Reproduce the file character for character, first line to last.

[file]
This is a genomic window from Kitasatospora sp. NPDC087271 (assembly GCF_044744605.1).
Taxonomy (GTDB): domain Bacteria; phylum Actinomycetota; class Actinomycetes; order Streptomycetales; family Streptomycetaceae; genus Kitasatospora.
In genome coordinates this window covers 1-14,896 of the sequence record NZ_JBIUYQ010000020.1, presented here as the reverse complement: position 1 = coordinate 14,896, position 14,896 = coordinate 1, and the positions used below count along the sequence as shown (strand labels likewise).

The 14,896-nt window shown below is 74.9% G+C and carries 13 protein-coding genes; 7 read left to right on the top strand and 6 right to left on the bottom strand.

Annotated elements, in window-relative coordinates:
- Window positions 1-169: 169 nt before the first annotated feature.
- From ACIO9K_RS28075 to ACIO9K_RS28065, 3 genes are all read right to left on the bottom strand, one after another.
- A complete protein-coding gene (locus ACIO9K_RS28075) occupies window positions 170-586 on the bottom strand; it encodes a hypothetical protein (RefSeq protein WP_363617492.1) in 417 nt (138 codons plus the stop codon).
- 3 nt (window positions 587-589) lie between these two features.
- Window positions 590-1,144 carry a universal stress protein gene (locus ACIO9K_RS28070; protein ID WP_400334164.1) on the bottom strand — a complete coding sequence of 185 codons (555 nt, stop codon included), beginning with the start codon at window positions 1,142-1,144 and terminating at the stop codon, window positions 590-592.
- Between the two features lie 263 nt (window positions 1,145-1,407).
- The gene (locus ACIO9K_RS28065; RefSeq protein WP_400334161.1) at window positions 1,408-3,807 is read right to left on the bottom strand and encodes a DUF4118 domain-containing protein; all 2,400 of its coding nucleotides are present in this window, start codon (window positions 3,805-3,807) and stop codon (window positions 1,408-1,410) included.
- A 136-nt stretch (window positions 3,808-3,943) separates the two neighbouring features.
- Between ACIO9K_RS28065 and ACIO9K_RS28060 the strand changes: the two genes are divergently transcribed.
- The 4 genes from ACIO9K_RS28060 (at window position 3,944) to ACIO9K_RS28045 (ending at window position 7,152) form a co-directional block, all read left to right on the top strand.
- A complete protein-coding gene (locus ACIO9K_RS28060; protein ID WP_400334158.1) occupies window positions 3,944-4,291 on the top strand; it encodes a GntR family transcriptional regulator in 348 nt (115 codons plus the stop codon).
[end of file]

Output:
This is a genomic window from Kitasatospora sp. NPDC087271 (assembly GCF_044744605.1).
Taxonomy (GTDB): domain Bacteria; phylum Actinomycetota; class Actinomycetes; order Streptomycetales; family Streptomycetaceae; genus Kitasatospora.
In genome coordinates this window covers 1-14,896 of the sequence record NZ_JBIUYQ010000020.1, presented here as the reverse complement: position 1 = coordinate 14,896, position 14,896 = coordinate 1, and the positions used below count along the sequence as shown (strand labels likewise).

The 14,896-nt window shown below is 74.9% G+C and carries 13 protein-coding genes; 7 read left to right on the top strand and 6 right to left on the bottom strand.

Annotated elements, in window-relative coordinates:
- Window positions 1-169: 169 nt before the first annotated feature.
- From ACIO9K_RS28075 to ACIO9K_RS28065, 3 genes are all read right to left on the bottom strand, one after another.
- A complete protein-coding gene (locus ACIO9K_RS28075) occupies window positions 170-586 on the bottom strand; it encodes a hypothetical protein (RefSeq protein WP_363617492.1) in 417 nt (138 codons plus the stop codon).
- 3 nt (window positions 587-589) lie between these two features.
- Window positions 590-1,144 carry a universal stress protein gene (locus ACIO9K_RS28070; protein ID WP_400334164.1) on the bottom strand — a complete coding sequence of 185 codons (555 nt, stop codon included), beginning with the start codon at window positions 1,142-1,144 and terminating at the stop codon, window positions 590-592.
- Between the two features lie 263 nt (window positions 1,145-1,407).
- The gene (locus ACIO9K_RS28065; RefSeq protein WP_400334161.1) at window positions 1,408-3,807 is read right to left on the bottom strand and encodes a DUF4118 domain-containing protein; all 2,400 of its coding nucleotides are present in this window, start codon (window positions 3,805-3,807) and stop codon (window positions 1,408-1,410) included.
- A 136-nt stretch (window positions 3,808-3,943) separates the two neighbouring features.
- Between ACIO9K_RS28065 and ACIO9K_RS28060 the strand changes: the two genes are divergently transcribed.
- The 4 genes from ACIO9K_RS28060 (at window position 3,944) to ACIO9K_RS28045 (ending at window position 7,152) form a co-directional block, all read left to right on the top strand.
- A complete protein-coding gene (locus ACIO9K_RS28060; protein ID WP_400334158.1) occupies window positions 3,944-4,291 on the top strand; it encodes a GntR family transcriptional regulator in 348 nt (115 codons plus the stop codon).